|Anna K Tarot, US Games 2013|
Ten of Rods does accurately reflect my mood this morning. I didn't sleep well or long last night, and I've got up feeling quite heavy, dragged down, and weary. I have no idea why I feel this way, and probably the figure in the card doesn't, either. The Golden Dawn meaning of Ten of Rods is 'Oppression.' Because the Rods (or Wands) suit is the suit of action, the thing that oppresses here has more to do with tasks or actions than thoughts, feelings or responsibilities (swords, cups and coins, respectively). So in a reading, I would see this as being oppressed either by having too many things to do, too many irons in the fire (the Rods are the Fire suit, after all), or by feeling overwhelmed by an action or actions that need doing. If the thought of doing something (or the obligation to do something) fills you with anxiety or dread, I would say that is a Ten of Rods moment. It's the action that is the cause of the anxiety.
If we study the image, we see the figure huddling against the wall, shielding himself against a higgledy-piggedly array of thin rods of wood leaning at awkward angles. It's true they look like they could fall over on him, but on the other hand, they look as if they're light enough to bounce off him without hurting him much. He's also surrounded by stone walls, but the wall he's facing is low and open, and there's a door behind him as well. While he crouches on a dirt patch, the scene behind him shows a green, hilly landscape and blue skies, though there are some dark clouds. So the walls, dirt, wands and storm clouds speak of oppression, but the doors, green land and blue sky speak of a larger picture of freedom. It seems to me that his feeling of being oppressed by these wands is all in his head. If he were to stand up, the wands would fall about and land harmlessly on the ground, and he could walk out toward the green hills while the black storm clouds scud away off over the horizon.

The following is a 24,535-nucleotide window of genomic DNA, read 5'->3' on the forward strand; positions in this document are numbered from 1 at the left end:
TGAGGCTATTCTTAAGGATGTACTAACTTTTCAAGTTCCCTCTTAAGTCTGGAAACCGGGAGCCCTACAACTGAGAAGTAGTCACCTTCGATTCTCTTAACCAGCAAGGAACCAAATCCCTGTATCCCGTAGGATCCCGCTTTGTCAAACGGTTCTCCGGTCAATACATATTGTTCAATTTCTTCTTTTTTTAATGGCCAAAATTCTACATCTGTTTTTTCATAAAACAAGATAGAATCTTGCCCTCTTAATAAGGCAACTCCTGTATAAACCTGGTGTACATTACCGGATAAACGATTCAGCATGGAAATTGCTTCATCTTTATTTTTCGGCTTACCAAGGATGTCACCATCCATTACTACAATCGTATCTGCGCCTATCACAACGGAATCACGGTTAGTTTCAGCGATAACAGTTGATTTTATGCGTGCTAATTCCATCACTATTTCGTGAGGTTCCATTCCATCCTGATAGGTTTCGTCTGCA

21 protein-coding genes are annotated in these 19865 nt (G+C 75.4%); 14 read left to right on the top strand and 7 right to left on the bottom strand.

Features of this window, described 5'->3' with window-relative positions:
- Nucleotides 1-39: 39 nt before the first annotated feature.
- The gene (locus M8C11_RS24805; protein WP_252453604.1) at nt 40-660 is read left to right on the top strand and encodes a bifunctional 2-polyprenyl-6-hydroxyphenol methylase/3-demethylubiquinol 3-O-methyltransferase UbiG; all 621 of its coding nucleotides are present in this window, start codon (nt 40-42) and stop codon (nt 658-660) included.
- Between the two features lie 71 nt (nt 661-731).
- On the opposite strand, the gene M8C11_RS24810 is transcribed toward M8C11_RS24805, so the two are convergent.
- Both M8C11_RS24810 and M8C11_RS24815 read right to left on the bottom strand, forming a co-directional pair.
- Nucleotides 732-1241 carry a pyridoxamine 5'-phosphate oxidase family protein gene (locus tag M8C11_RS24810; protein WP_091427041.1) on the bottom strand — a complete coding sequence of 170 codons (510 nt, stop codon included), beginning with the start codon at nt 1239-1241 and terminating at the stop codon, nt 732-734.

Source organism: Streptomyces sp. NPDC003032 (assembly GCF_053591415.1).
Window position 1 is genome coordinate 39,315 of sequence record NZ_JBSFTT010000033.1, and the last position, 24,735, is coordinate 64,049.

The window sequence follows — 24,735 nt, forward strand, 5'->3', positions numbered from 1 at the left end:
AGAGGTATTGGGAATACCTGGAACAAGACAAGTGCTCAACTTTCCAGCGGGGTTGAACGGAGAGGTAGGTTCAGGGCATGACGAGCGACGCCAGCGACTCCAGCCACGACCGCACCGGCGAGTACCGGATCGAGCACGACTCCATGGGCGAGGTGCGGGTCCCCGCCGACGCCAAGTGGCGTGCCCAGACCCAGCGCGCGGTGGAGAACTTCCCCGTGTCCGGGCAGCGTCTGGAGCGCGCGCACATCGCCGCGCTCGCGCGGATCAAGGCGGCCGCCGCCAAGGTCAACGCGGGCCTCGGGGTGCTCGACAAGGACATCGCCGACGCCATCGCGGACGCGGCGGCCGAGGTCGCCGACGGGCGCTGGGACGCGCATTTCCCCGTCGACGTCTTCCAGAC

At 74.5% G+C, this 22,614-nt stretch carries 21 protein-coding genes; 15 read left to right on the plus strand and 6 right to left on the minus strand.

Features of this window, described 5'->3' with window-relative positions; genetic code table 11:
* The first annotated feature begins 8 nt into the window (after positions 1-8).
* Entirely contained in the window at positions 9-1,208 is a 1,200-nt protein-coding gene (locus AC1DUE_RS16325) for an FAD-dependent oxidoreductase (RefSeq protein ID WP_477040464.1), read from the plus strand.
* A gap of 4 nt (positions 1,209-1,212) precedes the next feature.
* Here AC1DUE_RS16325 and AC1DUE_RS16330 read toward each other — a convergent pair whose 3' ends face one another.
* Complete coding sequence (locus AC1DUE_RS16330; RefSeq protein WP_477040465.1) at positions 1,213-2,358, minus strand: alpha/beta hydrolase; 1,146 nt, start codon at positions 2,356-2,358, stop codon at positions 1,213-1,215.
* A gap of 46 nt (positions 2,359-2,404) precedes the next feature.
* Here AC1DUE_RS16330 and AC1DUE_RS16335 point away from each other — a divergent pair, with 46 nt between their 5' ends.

It's so easy for people to say dismissively that all our problems are in our head...but when it's your head with the problems, it's not so easy to dismiss! 'You have no idea how big your head is,' says Lon Milo DuQuette, and he's right. And as Hamlet says to Rosencrantz and Guildenstern (when they protest that Denmark is not a prison to them, when Hamlet calls Denmark 'one o' the worst' dungeons in the world): 'Why then, 'tis none to you; for there is nothing either good or bad, but thinking makes it so: to me it is a prison.' If we see the rods leaning against the wall as our prison, it is our prison. Why doesn't he just stand up and leave? Because he doesn't think he can. Why doesn't she just delegate some of that stuff to others? Because she doesn't think she can. Why doesn't he tell that person to go to hell? Because he doesn't think he can. These are all actions that the person in question feels overburdened by, to the point that they are paralyzed and unable to do anything, and this burden has become so wearisome for them that they just feel like giving up.
The Ten of Rods doesn't mean there's no hope, but that you might feel at the end of your tether with regard to doing something. Either too many responsibilities piled on you, OR the overwhelmed feeling attached to just one big thing which you dread until it's magnified times ten! The Ten of Rods could also indicate an old problem that has been ongoing for so long that it's built up over time until you've actually cornered yourself with it, like the figure in the card.
At some point, you'll have to do something. What will it be? You can't crouch in abject fear forever.
Right, now hubby and I, with a friend of mine and her hubby-to-be, are off to Milton Keynes for the day. We're shopping, they're going to a collector show. :)